Soen – Cognitive (Spinefarm Records)

Monday, 25th March 2013
Rating: 7/10

A lot of people have “gotten” Tool. As in, they can find some general thread of understanding which allows them to make sense of songs that are generally unmemorable. Sure, there are a handful of Tool songs that are a worth a salt (and no, we’re not referring to their FM radio hits), but the band has long confounded many based on various factors including, but not limited to, long and oftentimes meandering song structures, a general lack of a constant beat and/or groove, and Maynard James Keenan’s hushed and rankled vocals. Let us not forget Tool has spawned countless soundalikes, which brings to the semi-supergroup, Soen.

The two heavy hitters here are former Opeth drummer Martin Lopez and renowned bassist Steve DiGiorgio, who has been a part of such luminaries such as Death, Testament, and Iced Earth. The band’s lineup is rounded out by guitarist Kim Platbarzdis, and singer Joel Ekelöf, who is far and away the most polarizing figure here. Ekelöf’s vocals are quite similar to Keenan’s “quiet-mode” vocals, meaning they are oftentimes soft and subtle, but meant to serve maximum impact when some shaking and rattling is going on. Soen is certainly more inclined to kick out regular beats than Tool, yet Ekelöf paints pretty much the same picture as Keenan, with similar cadences and melodies. It’s eerie sometimes, actually.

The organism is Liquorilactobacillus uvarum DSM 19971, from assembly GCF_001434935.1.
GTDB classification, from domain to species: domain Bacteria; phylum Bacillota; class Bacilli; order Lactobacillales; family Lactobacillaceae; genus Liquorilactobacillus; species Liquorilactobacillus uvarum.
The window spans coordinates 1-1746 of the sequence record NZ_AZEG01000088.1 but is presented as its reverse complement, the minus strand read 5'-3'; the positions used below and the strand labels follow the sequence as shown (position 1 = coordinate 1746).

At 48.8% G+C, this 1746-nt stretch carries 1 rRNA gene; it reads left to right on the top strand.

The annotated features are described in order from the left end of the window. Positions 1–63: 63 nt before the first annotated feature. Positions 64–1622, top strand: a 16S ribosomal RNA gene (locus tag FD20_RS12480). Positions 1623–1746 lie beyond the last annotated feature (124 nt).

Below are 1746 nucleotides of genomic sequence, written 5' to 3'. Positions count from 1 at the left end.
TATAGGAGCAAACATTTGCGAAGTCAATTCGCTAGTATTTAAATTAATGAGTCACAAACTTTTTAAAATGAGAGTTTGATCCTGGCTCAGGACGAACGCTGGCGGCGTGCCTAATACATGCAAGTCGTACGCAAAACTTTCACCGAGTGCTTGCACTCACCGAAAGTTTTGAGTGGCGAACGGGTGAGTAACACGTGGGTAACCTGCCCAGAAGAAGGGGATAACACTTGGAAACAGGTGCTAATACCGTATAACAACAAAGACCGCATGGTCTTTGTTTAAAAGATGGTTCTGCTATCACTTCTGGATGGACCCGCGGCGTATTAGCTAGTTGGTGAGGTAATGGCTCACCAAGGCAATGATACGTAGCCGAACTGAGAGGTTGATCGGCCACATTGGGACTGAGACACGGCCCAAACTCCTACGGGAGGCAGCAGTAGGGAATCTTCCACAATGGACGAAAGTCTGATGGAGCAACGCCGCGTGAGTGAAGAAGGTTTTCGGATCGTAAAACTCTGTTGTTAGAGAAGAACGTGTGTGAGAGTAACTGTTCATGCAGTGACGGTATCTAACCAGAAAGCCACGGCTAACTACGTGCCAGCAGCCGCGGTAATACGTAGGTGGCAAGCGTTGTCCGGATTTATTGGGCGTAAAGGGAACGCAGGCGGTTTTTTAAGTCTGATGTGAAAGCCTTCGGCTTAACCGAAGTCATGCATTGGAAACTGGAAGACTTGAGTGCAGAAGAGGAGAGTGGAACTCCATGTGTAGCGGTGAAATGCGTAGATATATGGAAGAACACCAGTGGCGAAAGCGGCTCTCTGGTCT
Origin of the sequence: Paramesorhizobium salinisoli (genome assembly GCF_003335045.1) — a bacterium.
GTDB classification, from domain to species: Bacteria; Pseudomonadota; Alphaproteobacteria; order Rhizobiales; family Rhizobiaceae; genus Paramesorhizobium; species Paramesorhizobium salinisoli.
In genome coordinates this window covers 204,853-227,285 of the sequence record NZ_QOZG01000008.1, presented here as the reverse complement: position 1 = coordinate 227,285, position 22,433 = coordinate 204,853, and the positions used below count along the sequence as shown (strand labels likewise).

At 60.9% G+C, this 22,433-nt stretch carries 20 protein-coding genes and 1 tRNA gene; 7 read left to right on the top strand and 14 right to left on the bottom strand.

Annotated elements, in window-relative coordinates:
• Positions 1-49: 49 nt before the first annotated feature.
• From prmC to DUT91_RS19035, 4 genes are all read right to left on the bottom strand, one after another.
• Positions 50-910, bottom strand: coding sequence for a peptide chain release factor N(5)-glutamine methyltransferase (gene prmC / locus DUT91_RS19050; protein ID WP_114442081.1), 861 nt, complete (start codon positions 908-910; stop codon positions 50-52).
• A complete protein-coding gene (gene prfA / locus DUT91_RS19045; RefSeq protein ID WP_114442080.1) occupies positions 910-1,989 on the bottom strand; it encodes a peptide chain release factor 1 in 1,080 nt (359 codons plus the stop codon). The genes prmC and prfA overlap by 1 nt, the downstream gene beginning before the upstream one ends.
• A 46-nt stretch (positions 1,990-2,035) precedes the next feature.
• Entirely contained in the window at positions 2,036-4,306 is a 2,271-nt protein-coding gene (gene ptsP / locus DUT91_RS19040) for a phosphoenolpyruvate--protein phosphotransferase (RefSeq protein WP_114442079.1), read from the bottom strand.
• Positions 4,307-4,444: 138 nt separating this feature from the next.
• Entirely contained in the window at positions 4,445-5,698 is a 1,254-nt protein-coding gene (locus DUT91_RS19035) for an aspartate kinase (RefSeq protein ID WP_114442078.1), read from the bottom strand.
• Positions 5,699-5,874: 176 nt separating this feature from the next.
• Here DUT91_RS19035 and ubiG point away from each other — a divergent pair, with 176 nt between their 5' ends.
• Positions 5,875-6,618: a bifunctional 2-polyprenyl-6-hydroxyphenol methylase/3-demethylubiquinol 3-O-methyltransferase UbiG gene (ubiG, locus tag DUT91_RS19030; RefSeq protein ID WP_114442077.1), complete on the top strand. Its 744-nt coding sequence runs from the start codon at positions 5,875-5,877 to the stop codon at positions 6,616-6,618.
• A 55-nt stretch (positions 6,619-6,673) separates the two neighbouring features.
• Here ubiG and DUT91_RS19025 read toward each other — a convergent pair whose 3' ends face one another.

Lopez’s contributions are known mainly in the double-bass and rhythm-heavy “Canvas,” which could be the best song of the lot, while DiGiorgio’s bass twiddles are omni-present, and rightfully so. Additional cuts such as “Delenda” and tribal-based “Last Light” both of which bear the brunt of having far too many Tool tendencies to make an impact. Attempts at moving outside of the Tool box (get it?) on “Purpose” and “Slithering” are both welcome and impactful, meaning that Soen should forget about the band they’re based upon and move forward with these ideas which include more dense riffs and open melodies.

The Opeth association alone is enough to draw in a big swath of listeners, so perhaps there’s some sort of crossover potential between Tool and Opeth fans. As it stands with Cognitive, there’s a little too much influence-pimping here. Such things shouldn’t happen with people who should know better.

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